"These are the areas that have been searched," Rebecca's uncle Dennis Gifford tells PEOPLE as he runs his finger over the paper. "But the woods here are so dense, so thick and they’ve found nothing."
Gifford, like everyone else in Kenai, Alaska (pop. 7,300), is struggling to explain how his 22-year-old niece Rebecca, her two daughters Michelle Hundley, 6, and Jaracca Hundley, 3, and her boyfriend Brandon Jividen, 37, could have just vanished from their three-bedroom apartment.
Last seen on May 25, the family members, who left behind all their belongings, including their wallets and keys to their cars, have been the subject of intense – and, so far fruitless – search efforts, involving local police, the FBI, scent dogs, helicopters, planes and dozen of trained personnel and volunteers.
courtesy of Kenai Police Department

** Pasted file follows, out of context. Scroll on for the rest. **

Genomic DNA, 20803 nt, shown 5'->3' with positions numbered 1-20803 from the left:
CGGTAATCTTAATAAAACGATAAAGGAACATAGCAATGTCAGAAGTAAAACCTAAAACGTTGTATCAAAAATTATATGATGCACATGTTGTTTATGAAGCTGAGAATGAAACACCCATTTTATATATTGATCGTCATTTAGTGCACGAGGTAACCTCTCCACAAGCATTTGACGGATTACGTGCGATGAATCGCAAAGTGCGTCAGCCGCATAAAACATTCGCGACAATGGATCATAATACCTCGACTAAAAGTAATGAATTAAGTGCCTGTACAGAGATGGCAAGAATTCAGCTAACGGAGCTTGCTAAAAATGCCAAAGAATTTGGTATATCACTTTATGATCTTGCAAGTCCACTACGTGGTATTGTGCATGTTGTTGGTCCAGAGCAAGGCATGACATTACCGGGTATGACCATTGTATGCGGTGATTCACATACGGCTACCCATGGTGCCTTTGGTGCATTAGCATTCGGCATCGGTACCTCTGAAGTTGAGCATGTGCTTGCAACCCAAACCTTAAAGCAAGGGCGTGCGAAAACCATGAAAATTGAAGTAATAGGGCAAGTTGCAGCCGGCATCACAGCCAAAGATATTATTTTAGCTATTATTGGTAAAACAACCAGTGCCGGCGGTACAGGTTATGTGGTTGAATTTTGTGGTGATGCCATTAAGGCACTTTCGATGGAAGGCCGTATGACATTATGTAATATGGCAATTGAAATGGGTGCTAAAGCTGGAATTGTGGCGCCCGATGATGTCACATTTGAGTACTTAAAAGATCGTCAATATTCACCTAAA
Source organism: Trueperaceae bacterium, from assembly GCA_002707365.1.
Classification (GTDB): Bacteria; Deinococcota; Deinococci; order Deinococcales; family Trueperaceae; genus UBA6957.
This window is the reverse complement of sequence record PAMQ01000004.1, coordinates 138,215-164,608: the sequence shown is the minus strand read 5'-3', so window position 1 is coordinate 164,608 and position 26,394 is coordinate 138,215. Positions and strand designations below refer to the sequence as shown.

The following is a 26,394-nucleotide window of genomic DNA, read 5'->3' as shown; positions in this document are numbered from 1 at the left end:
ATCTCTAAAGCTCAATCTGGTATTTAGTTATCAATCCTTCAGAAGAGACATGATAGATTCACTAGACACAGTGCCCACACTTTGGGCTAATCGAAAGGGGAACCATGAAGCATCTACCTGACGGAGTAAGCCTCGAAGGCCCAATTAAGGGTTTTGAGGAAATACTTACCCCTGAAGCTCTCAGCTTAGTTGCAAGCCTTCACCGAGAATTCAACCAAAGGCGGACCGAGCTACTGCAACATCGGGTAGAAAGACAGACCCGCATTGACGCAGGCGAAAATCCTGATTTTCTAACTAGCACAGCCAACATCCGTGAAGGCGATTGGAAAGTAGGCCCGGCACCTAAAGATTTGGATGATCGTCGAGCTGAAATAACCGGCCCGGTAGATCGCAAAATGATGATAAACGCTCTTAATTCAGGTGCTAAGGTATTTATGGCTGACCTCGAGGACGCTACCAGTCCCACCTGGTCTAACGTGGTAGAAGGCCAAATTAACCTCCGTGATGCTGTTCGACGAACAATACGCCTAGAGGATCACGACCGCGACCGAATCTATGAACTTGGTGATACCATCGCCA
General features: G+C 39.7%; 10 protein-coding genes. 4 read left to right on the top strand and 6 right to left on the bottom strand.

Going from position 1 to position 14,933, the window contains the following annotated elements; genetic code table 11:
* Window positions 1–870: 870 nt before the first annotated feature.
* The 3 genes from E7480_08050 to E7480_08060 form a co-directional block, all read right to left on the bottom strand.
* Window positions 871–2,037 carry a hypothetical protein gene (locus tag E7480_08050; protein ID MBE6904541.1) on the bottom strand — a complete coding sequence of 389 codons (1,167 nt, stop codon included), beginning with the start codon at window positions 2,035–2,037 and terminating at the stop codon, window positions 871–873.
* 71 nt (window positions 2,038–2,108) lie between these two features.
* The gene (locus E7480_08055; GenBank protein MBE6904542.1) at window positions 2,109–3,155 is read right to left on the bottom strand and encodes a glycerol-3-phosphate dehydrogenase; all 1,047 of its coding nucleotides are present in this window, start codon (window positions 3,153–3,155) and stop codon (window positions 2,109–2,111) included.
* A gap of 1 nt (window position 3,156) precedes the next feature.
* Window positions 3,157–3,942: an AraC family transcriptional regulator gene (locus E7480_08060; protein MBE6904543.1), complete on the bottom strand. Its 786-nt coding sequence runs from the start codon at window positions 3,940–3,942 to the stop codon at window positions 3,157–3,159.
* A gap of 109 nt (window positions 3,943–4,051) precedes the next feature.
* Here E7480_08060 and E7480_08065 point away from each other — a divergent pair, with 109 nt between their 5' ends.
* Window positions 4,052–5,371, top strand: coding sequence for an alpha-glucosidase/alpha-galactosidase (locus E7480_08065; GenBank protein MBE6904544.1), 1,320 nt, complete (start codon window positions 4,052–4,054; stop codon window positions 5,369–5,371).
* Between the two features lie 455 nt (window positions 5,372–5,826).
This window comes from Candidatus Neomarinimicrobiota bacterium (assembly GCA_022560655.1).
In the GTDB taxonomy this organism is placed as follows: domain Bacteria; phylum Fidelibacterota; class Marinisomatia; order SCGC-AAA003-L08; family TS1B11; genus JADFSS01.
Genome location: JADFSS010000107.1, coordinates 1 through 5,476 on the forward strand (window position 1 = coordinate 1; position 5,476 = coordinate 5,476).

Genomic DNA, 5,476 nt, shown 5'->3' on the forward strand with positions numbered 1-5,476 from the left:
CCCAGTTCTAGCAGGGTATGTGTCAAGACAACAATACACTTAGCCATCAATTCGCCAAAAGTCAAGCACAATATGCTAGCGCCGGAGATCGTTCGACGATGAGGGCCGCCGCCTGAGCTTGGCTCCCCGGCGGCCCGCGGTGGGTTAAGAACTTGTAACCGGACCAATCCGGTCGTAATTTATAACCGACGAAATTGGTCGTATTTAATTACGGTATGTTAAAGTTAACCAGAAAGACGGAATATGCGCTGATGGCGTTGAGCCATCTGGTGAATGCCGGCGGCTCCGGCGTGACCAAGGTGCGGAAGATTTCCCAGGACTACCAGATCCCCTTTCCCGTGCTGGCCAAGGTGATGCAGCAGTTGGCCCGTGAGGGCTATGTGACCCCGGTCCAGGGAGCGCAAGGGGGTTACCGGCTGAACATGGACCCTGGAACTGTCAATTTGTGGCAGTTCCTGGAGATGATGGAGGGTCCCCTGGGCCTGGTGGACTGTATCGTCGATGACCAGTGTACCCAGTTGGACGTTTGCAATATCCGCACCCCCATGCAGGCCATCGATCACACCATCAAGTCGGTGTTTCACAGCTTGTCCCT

Family and friends of the couple, who were in the process of constructing a new home, describe them as "happy and excited to be building a life together." But on the day of their disappearance, Rebecca, known as a doting mom, sounded uncharacteristically upset.
"She said, 'Just know that I love you,' " her older sister Lanell Adams says of their last conversation. That call still haunts Lanell, who has blanketed the region with missing posters and helped organize numerous searches in the dense woodlands around the couple’s apartment where Jividen, an avid outdoorsman and hunter, would often go hiking.
"I’m not giving up until I find them,” says Lanell, who has spent the past five weeks away from her children and her job in Puyallup, Washington, looking for her sister, nieces and Jividen. The family has set up a funding site to cover costs in their ongoing search efforts.
For more on the missing family, pick up this week’s issue of PEOPLE Magazine, on newsstands Friday